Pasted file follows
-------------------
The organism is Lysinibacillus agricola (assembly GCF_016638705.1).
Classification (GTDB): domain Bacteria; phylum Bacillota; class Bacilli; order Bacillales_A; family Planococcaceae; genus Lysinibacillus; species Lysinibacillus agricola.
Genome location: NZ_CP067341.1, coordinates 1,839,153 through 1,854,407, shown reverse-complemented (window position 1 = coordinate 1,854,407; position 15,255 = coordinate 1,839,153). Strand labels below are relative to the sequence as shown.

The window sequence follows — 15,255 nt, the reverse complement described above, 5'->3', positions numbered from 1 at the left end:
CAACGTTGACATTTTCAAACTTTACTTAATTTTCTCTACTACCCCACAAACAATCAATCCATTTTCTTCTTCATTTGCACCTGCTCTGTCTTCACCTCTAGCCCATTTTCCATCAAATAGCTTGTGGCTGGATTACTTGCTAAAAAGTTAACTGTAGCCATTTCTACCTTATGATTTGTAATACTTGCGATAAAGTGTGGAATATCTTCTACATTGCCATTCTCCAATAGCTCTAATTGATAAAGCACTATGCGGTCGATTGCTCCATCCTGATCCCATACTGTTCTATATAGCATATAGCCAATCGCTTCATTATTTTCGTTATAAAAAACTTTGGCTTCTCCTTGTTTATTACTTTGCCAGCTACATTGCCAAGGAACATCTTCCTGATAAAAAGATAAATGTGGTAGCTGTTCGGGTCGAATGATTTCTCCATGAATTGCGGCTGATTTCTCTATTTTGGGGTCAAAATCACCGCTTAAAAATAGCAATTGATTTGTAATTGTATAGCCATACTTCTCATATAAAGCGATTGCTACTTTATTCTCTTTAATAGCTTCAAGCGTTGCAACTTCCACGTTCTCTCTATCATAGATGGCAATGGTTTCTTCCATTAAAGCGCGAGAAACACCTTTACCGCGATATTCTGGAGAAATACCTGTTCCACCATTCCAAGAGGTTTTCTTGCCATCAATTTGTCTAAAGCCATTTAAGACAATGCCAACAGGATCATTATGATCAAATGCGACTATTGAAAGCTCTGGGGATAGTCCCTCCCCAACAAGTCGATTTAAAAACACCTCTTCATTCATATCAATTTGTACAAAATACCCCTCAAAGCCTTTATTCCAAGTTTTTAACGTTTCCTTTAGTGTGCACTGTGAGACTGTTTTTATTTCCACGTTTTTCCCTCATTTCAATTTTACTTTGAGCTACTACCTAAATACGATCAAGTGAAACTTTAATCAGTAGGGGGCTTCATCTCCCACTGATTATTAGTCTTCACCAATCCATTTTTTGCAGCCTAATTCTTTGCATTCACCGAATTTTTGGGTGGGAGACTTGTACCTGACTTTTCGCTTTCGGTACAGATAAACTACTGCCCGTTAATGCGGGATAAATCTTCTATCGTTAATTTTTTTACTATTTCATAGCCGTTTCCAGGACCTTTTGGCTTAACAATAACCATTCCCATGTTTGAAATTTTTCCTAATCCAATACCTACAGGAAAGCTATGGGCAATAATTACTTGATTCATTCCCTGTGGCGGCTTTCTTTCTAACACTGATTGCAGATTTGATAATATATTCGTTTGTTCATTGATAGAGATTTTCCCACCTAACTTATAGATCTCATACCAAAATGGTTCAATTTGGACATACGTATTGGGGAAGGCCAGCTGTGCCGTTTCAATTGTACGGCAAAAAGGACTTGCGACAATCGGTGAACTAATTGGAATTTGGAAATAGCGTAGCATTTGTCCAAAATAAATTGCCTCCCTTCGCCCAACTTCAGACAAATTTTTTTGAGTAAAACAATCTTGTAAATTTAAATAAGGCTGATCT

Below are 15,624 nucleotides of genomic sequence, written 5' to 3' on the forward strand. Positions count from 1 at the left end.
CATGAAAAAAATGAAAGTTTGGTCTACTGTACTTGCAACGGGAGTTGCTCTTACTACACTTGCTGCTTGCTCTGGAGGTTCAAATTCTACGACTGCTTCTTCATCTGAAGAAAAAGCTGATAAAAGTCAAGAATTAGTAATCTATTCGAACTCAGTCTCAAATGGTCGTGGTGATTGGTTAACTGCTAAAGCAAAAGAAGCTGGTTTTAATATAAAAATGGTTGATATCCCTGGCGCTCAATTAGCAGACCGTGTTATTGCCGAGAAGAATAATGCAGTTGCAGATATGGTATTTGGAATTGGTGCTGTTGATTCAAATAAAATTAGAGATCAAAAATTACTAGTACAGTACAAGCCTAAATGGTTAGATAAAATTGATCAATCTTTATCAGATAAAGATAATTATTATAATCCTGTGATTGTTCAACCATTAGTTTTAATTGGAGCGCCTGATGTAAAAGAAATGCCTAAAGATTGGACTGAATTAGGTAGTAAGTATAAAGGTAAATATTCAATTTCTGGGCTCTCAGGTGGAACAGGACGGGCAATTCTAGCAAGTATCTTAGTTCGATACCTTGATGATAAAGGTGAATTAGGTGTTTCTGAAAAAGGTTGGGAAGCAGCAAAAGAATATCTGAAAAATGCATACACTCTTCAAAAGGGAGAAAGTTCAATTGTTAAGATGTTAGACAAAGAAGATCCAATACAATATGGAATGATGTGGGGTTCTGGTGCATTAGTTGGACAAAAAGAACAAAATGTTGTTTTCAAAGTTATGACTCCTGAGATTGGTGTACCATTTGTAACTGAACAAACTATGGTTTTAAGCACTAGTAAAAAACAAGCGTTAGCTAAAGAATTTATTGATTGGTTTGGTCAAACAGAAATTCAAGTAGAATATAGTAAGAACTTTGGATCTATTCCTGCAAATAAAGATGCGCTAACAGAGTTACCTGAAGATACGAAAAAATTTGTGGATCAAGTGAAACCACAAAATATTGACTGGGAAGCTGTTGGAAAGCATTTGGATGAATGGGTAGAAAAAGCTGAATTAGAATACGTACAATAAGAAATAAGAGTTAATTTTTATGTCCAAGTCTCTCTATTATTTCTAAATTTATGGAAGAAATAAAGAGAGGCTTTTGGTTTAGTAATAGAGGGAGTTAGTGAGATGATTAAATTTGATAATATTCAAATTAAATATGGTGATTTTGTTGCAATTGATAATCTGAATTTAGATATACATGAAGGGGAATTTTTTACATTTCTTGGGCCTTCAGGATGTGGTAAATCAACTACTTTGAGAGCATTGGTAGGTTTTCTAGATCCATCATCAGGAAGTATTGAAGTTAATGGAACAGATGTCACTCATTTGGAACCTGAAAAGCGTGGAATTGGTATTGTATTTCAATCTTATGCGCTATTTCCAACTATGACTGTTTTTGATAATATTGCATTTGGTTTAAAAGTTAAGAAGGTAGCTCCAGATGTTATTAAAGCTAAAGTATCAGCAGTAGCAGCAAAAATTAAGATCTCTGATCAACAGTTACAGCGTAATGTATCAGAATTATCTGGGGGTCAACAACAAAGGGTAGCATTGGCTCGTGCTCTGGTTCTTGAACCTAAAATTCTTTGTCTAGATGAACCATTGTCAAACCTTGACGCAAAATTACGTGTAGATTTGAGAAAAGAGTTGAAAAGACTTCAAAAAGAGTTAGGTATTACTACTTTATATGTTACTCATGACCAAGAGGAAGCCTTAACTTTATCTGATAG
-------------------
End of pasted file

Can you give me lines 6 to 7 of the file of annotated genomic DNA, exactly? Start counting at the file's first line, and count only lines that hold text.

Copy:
Below are 15,624 nucleotides of genomic sequence, written 5' to 3' on the forward strand. Positions count from 1 at the left end.
CATGAAAAAAATGAAAGTTTGGTCTACTGTACTTGCAACGGGAGTTGCTCTTACTACACTTGCTGCTTGCTCTGGAGGTTCAAATTCTACGACTGCTTCTTCATCTGAAGAAAAAGCTGATAAAAGTCAAGAATTAGTAATCTATTCGAACTCAGTCTCAAATGGTCGTGGTGATTGGTTAACTGCTAAAGCAAAAGAAGCTGGTTTTAATATAAAAATGGTTGATATCCCTGGCGCTCAATTAGCAGACCGTGTTATTGCCGAGAAGAATAATGCAGTTGCAGATATGGTATTTGGAATTGGTGCTGTTGATTCAAATAAAATTAGAGATCAAAAATTACTAGTACAGTACAAGCCTAAATGGTTAGATAAAATTGATCAATCTTTATCAGATAAAGATAATTATTATAATCCTGTGATTGTTCAACCATTAGTTTTAATTGGAGCGCCTGATGTAAAAGAAATGCCTAAAGATTGGACTGAATTAGGTAGTAAGTATAAAGGTAAATATTCAATTTCTGGGCTCTCAGGTGGAACAGGACGGGCAATTCTAGCAAGTATCTTAGTTCGATACCTTGATGATAAAGGTGAATTAGGTGTTTCTGAAAAAGGTTGGGAAGCAGCAAAAGAATATCTGAAAAATGCATACACTCTTCAAAAGGGAGAAAGTTCAATTGTTAAGATGTTAGACAAAGAAGATCCAATACAATATGGAATGATGTGGGGTTCTGGTGCATTAGTTGGACAAAAAGAACAAAATGTTGTTTTCAAAGTTATGACTCCTGAGATTGGTGTACCATTTGTAACTGAACAAACTATGGTTTTAAGCACTAGTAAAAAACAAGCGTTAGCTAAAGAATTTATTGATTGGTTTGGTCAAACAGAAATTCAAGTAGAATATAGTAAGAACTTTGGATCTATTCCTGCAAATAAAGATGCGCTAACAGAGTTACCTGAAGATACGAAAAAATTTGTGGATCAAGTGAAACCACAAAATATTGACTGGGAAGCTGTTGGAAAGCATTTGGATGAATGGGTAGAAAAAGCTGAATTAGAATACGTACAATAAGAAATAAGAGTTAATTTTTATGTCCAAGTCTCTCTATTATTTCTAAATTTATGGAAGAAATAAAGAGAGGCTTTTGGTTTAGTAATAGAGGGAGTTAGTGAGATGATTAAATTTGATAATATTCAAATTAAATATGGTGATTTTGTTGCAATTGATAATCTGAATTTAGATATACATGAAGGGGAATTTTTTACATTTCTTGGGCCTTCAGGATGTGGTAAATCAACTACTTTGAGAGCATTGGTAGGTTTTCTAGATCCATCATCAGGAAGTATTGAAGTTAATGGAACAGATGTCACTCATTTGGAACCTGAAAAGCGTGGAATTGGTATTGTATTTCAATCTTATGCGCTATTTCCAACTATGACTGTTTTTGATAATATTGCATTTGGTTTAAAAGTTAAGAAGGTAGCTCCAGATGTTATTAAAGCTAAAGTATCAGCAGTAGCAGCAAAAATTAAGATCTCTGATCAACAGTTACAGCGTAATGTATCAGAATTATCTGGGGGTCAACAACAAAGGGTAGCATTGGCTCGTGCTCTGGTTCTTGAACCTAAAATTCTTTGTCTAGATGAACCATTGTCAAACCTTGACGCAAAATTACGTGTAGATTTGAGAAAAGAGTTGAAAAGACTTCAAAAAGAGTTAGGTATTACTACTTTATATGTTACTCATGACCAAGAGGAAGCCTTAACTTTATCTGATAG